Last week, we reported on amiibo aficionado HEYimHeroic’s findings that the NPCs in Breath of the Wild are, in fact, a highly advanced version of Miis. This week, she has shared her discovery of a way to give official Nintendo Miis on Switch fully functional and officially generated QR codes!
What makes this so exciting is the fact that some official Nintendo Miis that were previously only accessible on the Switch can now be converted into older Miis and shared as QR code’s online! One example HEYimHeroic gave was the Aerith Mii from the Final Fantasy VII Spirit Board event in Super Smash Bros. Ultimate, and she’s currently in the process of compiling a list of every official Mii on her site.
For those who may not have read our previous article on the topic, Miis on Nintendo Switch have been updated from their 3DS and WiiU precursors, having been given newer models with more customization options. Once you’ve made your Mii in the awkward and silent abyss deep within the Switch’s settings, however, that’s where the differences seem to end. They will still appear in games like Smash Bros. and Mario Kart just like their past-gen counterparts did in supported titles. Unfortunately, even though they seem to function so similarly, their updated code means that you can’t read or write them to and from QR codes like you could on the WiiU and 3DS. The newer code simply isn’t compatible with the older code.
From a hardware perspective, this makes perfect sense since the Switch doesn’t have a camera and thus can’t read a QR code. However, recent updates to the Nintendo Switch Online app and the Switch’s screenshot gallery have shown that the hybrid console is perfectly capable of using QR codes with the help of a smartphone’s camera. While HEYimHeroic hasn’t come up with a way to make the Switch natively support Mii QR codes, she has found a workaround that may serve as the next best thing.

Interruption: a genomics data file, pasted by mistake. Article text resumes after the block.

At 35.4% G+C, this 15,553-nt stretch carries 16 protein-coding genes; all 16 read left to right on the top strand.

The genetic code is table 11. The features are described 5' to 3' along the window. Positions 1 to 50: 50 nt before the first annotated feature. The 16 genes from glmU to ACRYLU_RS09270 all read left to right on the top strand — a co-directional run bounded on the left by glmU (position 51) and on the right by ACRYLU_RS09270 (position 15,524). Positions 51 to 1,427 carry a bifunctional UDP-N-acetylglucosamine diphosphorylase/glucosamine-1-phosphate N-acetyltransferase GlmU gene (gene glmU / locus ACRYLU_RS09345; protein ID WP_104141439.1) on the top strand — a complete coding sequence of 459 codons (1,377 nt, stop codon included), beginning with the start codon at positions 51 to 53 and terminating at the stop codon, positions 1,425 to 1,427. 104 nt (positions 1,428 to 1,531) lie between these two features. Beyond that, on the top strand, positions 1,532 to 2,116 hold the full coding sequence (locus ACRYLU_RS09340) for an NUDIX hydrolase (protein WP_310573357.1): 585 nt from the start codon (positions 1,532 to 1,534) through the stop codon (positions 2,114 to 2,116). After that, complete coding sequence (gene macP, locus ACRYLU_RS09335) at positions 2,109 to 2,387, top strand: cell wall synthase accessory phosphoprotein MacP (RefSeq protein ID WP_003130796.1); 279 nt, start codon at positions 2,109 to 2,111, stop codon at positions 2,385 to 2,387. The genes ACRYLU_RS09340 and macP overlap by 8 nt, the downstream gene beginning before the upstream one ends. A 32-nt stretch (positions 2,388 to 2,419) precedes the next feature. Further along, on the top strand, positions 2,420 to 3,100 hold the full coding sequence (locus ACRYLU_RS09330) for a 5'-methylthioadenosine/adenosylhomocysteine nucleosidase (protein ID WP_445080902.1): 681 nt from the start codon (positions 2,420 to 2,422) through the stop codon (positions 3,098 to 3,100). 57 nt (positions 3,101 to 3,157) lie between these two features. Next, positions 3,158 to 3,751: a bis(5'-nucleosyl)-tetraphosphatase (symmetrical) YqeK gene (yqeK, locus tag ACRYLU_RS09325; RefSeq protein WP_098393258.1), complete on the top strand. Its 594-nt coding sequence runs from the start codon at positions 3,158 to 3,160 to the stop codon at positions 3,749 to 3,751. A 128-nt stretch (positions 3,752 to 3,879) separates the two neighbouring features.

According to her findings, when Mii data is saved to an amiibo, the Switch converts the Mii from its newer Switch format into the 3DS/WiiU format, and then stores the Switch-exclusive Mii features in a separate part of the amiibo’s storage. This data can then be extracted from the amiibo’s storage, injected into the 3DS or WiiU’s Mii maker, and then saved as an officially generated QR code!
You may be wondering what happens to the Switch-exclusive customization options after conversion and separation of the data. Well, as it turns out, the items are automatically converted to the closest item that the older Mii format supports and applied to the Mii’s appearance. This plays out in a similar manner to the Breath of the Wild UMiis! (Gosh, that’s still such a fun word to say.) Another interesting tidbit from her findings is the fact that this method can be used with seemingly any amiibo. In fact, HEYimHeroic says that she used a Wedding Bowser amiibo for her explanation image.
When we shared our original article on HEYimHeroc’s work, I mentioned that I couldn’t wait to see what other gems could be discovered deep in the code of Breath of the Wild. While these findings aren’t for that game specifically, it’s still incredibly interesting and I’m looking forward to seeing where this discovery leads!
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